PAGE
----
exhibition

a photographer’s miscellany

Reflection on River Trent, NewarkLots of bits and pieces this week, plus a few images that I like with but about which I don’t have a great deal to say.  To start with the images, they were taken by the road bridge over the River Trent in Newark where, on a sunny day, there’s a reflection in the water of the metal posts that fence the road up above.  When the ducks swim through it the reflections get swirled around and this zebra effect is created.  This appeals to me greatly, and that’s really all there is to to say………….

We visited Connected 2016 this weekend, an annual photography exhibition which is on at Patchings Art Centre in Notts till May 21st.  I would have been going anyway, but when I saw the poster advertising it I realised that a photographer whose work I’ve been following for a while was going to be giving a talk at the Launch Event, so that made it an absolute must.  If you haven’t come across Vanda Ralevska, she creates wonderful and very individual images and is currently doing a 366 project on her blog.  I find it hard enough doing my rather more modest 52 Trees project, and how she manages to maintain such a high standard on a daily basis, I really don’t know. I got to meet Vanda, who is a very lovely lady, and her talk was excellent – funny, fresh, interesting and hugely enjoyable.  There was also a talk by Guy Aubertin, who himself creates beautiful landscape photos.  If you’re in the area a visit to the exhibition is well worth it – the standard is high, and the work varied.

I’ve been interested for a long time in methods for teaching the creative side of photography, and Sean Kernan’s approach is unusual, to say the least.  He uses theatrical exercises to give people the experience of cultivating awareness without analysis,  and the exercise in the video below (which has a number of professional dancers taking part) is a lot of fun to watch.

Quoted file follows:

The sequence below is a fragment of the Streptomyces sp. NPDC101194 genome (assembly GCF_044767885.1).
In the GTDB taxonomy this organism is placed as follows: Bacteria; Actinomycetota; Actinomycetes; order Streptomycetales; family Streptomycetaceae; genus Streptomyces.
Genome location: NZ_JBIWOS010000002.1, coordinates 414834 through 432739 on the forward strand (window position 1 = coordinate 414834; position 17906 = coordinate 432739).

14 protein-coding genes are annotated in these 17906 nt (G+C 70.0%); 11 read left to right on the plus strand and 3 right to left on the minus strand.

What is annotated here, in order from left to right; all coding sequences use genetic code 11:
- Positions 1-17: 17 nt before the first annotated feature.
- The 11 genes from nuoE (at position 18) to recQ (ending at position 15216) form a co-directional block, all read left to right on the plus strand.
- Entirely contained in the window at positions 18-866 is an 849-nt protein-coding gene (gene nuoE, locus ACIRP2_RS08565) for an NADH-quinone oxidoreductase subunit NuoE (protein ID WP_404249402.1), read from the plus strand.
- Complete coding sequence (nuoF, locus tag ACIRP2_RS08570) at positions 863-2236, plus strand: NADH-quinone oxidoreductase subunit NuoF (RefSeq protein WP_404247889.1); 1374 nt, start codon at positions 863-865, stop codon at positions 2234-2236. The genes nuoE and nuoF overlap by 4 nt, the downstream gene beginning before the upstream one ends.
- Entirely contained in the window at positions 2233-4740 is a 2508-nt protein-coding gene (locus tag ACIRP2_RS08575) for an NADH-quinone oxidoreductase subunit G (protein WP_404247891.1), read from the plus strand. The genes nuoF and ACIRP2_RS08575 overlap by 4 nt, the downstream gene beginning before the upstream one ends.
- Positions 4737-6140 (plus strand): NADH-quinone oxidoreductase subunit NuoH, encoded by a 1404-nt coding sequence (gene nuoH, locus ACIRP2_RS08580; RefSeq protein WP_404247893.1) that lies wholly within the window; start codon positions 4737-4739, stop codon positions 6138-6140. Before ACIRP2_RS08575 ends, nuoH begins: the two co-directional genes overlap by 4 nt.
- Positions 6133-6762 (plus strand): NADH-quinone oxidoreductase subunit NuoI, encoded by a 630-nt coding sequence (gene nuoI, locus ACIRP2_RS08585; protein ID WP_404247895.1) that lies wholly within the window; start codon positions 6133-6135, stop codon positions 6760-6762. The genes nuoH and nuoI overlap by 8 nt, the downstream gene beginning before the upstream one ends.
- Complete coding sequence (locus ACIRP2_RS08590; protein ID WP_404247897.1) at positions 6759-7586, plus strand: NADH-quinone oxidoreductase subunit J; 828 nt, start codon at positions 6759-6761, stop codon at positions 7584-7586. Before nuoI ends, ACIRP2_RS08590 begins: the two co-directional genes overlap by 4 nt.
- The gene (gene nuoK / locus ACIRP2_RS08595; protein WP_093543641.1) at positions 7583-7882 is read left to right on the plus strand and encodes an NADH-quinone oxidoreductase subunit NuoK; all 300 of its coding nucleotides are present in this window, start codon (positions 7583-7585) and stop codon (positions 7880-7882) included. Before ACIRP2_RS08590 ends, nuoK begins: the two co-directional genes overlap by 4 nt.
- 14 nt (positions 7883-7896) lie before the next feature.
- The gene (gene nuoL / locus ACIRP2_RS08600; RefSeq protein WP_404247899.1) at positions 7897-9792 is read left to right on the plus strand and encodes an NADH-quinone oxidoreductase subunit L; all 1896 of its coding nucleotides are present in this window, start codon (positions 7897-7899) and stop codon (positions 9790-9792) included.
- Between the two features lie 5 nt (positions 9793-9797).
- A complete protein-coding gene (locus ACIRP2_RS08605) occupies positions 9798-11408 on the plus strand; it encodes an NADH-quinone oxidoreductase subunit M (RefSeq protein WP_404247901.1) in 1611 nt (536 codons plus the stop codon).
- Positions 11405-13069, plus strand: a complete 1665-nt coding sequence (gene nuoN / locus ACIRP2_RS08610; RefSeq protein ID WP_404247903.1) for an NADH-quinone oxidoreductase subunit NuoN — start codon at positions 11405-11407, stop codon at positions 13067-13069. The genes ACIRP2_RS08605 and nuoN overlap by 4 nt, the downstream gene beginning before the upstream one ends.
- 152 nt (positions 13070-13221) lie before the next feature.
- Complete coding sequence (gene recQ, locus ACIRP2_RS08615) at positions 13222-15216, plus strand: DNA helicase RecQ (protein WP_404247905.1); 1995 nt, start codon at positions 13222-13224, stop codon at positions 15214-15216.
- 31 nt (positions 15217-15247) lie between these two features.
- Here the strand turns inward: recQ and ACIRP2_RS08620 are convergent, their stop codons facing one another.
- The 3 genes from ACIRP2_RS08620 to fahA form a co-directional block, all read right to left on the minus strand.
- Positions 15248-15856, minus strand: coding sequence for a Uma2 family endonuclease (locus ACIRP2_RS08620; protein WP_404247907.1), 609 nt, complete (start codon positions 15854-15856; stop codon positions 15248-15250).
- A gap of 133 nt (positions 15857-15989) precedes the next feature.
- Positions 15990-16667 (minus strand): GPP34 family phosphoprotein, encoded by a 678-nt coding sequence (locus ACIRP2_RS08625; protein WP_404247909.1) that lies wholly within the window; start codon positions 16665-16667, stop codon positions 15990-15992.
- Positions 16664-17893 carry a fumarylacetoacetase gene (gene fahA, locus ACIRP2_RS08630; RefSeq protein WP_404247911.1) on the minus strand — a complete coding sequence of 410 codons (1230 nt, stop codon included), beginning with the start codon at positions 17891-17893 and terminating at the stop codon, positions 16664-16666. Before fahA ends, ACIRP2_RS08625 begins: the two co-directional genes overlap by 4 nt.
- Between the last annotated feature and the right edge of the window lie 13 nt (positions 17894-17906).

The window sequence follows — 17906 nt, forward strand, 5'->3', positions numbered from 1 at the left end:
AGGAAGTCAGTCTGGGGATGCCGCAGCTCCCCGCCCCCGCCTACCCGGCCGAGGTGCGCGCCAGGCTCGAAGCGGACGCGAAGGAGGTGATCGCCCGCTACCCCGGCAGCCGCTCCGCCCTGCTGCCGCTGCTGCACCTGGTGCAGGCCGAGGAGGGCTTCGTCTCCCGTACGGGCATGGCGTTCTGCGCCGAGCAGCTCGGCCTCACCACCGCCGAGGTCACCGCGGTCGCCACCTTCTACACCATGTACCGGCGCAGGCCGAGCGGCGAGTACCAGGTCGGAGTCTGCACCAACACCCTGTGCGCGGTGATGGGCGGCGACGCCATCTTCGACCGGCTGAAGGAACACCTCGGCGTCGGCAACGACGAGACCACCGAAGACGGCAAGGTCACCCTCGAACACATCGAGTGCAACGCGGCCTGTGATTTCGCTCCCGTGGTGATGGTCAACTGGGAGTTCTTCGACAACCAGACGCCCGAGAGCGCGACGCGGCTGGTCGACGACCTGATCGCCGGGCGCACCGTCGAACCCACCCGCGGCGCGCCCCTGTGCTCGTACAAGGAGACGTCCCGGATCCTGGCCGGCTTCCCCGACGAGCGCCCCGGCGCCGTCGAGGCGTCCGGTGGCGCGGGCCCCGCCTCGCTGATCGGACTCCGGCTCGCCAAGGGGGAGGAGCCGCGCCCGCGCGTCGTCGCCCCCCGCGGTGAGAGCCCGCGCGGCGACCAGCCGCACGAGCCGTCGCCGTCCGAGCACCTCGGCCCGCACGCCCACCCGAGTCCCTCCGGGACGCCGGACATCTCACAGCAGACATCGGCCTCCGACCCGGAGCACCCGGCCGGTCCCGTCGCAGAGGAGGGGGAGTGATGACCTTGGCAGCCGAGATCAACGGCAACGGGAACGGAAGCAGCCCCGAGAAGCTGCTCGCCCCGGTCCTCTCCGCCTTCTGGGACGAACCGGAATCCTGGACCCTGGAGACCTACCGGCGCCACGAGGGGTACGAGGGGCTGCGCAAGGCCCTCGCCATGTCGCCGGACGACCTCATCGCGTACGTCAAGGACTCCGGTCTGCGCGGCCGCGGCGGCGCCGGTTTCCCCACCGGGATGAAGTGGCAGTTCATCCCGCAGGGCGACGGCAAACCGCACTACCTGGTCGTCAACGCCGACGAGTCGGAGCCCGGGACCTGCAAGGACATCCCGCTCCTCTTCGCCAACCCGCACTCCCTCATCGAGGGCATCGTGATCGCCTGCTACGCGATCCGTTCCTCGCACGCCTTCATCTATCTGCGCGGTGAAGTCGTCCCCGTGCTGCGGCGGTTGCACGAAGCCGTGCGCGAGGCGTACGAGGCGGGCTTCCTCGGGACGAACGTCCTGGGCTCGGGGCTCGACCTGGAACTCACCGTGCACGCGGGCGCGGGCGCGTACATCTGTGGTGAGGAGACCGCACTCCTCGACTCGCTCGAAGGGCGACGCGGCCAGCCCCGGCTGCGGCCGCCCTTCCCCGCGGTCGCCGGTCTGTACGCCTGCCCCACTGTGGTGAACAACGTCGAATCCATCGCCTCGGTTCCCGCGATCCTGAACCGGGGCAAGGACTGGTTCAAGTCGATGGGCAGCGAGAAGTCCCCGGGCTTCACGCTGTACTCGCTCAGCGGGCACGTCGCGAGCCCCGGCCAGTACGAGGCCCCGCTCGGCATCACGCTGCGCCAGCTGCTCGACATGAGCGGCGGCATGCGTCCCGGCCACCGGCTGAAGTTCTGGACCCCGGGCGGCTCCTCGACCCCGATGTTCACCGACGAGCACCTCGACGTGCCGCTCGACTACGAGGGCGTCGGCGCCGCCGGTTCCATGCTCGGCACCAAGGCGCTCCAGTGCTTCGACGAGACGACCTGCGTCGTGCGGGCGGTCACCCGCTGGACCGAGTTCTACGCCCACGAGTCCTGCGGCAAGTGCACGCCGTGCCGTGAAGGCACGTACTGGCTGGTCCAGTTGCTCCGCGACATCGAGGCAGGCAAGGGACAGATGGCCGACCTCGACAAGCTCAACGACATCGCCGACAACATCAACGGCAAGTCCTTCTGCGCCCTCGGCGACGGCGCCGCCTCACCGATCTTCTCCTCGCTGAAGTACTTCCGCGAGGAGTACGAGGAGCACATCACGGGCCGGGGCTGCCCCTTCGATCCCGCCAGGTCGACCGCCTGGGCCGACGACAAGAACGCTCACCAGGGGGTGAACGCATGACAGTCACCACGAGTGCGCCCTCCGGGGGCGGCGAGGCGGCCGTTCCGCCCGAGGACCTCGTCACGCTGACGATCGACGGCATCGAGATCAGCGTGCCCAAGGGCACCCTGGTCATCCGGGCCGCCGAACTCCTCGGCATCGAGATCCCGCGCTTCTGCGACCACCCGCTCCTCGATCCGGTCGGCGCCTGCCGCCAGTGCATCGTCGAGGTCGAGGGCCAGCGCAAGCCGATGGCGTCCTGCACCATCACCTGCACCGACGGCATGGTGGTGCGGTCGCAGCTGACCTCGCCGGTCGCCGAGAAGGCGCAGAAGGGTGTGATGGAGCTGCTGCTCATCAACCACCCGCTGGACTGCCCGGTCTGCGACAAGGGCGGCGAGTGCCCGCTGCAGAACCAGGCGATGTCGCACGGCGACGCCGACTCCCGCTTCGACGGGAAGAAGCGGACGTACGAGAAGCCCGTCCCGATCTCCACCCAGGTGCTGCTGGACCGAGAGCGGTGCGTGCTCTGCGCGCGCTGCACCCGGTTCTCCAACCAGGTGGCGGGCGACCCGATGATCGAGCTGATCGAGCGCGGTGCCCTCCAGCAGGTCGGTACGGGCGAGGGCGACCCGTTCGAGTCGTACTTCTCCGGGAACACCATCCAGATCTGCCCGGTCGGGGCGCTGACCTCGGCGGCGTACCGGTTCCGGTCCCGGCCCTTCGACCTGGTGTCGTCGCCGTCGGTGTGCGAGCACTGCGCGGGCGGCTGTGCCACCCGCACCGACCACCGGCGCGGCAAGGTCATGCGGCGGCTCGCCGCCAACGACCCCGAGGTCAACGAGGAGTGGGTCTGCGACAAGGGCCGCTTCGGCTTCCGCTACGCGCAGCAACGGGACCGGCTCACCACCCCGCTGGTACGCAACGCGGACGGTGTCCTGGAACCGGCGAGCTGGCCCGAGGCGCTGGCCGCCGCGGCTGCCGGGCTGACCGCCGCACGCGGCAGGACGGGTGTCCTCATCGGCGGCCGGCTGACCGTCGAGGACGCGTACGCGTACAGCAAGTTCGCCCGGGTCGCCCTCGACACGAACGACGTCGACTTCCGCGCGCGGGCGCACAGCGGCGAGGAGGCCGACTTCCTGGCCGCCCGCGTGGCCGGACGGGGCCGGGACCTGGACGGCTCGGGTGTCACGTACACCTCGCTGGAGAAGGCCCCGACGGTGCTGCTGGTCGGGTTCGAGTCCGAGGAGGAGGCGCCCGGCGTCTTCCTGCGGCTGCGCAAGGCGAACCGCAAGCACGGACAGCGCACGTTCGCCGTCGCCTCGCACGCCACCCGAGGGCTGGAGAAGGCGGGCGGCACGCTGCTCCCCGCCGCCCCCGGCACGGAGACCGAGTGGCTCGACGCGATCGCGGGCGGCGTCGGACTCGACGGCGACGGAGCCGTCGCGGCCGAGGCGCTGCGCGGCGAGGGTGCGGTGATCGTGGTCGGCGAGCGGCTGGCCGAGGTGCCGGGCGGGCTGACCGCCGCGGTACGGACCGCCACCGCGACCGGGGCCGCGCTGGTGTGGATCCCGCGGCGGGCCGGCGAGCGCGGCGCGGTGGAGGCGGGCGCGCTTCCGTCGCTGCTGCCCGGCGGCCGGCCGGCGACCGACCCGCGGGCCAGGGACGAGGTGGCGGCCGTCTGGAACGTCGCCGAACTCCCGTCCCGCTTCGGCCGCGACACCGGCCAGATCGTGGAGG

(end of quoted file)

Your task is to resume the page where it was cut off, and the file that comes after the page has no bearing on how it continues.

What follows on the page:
Alison_Sean class from Sean Kernan on Vimeo.

Kernan is also an amazing photographer and well worth checking out.  I came to his work through his still life series Secret Books, which were like nothing I’d ever seen before.

The video above reminds me of reading John Daido Loori’s account of going on a workshop in 1980 with Minor White – someone well known for his unorthodox photographic teaching methods.  Students were expected to get up at 4.00am and participate in dance and meditation exercises, and were often not allowed to pick up their cameras till after a day or two of this had passed.  Loori, at the time, thought this was ridiculous and nearly stormed out; however he was persuaded to stay and came to see the value in White’s approach by the time he finished the workshop.  You can read his account of this in The Zen of Creativity: Cultivating Your Artistic Life.

Moving on, I came across an article called Why Typical Preschool Crafts are a Total Waste of Time.  The main thrust of the article is that these crafts are both too ‘ready-made’ and thus about as creative as painting by numbers, and more importantly, that they put too much emphasis on the end product rather than the process.  By doing this, the article claims, we’re indoctrinating young children in the belief that you must have something to show for any time you spend on creative pursuits.  There’s a parallel here in that so much emphasis is put on the images we manage to ‘capture’ and not enough on what the process of photographing does for us in itself.  After all, even if you don’t catch a fish, going fishing can still be rewarding.